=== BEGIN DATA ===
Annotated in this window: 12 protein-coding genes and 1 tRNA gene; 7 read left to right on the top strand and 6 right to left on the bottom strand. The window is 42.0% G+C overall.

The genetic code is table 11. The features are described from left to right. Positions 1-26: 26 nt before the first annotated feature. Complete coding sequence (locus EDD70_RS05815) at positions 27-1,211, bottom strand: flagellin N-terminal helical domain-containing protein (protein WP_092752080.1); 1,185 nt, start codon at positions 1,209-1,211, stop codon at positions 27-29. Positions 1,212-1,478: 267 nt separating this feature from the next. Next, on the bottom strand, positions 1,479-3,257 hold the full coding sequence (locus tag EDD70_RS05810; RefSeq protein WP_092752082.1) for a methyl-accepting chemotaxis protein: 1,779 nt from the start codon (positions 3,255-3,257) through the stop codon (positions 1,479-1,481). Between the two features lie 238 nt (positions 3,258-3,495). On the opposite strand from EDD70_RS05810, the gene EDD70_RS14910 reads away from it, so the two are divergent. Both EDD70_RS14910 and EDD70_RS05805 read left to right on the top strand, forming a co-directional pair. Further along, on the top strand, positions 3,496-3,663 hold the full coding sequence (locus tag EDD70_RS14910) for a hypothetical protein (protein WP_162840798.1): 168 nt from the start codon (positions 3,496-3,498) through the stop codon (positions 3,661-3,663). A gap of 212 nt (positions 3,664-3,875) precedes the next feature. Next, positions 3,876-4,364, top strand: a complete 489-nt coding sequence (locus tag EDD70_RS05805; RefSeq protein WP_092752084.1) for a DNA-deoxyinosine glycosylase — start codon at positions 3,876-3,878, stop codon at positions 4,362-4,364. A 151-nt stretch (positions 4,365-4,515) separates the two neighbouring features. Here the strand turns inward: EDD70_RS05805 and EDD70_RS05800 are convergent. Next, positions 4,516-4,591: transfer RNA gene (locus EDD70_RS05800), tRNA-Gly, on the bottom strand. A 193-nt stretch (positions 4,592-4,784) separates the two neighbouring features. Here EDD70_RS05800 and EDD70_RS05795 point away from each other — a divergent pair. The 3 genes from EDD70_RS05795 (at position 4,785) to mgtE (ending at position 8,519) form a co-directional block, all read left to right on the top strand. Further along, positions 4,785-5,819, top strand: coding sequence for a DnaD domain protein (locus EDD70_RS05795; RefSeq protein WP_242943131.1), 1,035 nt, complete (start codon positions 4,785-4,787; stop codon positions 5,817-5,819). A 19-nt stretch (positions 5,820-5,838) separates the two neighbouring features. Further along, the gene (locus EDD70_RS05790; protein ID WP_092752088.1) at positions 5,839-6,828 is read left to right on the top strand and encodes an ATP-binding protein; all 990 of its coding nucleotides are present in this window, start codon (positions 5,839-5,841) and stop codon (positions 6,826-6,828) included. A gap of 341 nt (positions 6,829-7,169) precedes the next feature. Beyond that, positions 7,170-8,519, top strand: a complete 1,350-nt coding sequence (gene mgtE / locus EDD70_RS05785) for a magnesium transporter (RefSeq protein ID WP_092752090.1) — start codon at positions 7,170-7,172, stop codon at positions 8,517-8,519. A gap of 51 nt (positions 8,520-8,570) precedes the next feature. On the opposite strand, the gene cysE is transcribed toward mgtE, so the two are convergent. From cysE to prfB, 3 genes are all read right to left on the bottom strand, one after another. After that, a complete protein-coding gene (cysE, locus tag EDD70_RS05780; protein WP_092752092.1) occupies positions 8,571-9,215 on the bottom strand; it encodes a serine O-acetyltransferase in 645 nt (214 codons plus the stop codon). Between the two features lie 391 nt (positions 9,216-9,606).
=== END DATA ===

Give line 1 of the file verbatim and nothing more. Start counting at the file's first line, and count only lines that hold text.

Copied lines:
Annotated in this window: 12 protein-coding genes and 1 tRNA gene; 7 read left to right on the top strand and 6 right to left on the bottom strand. The window is 42.0% G+C overall.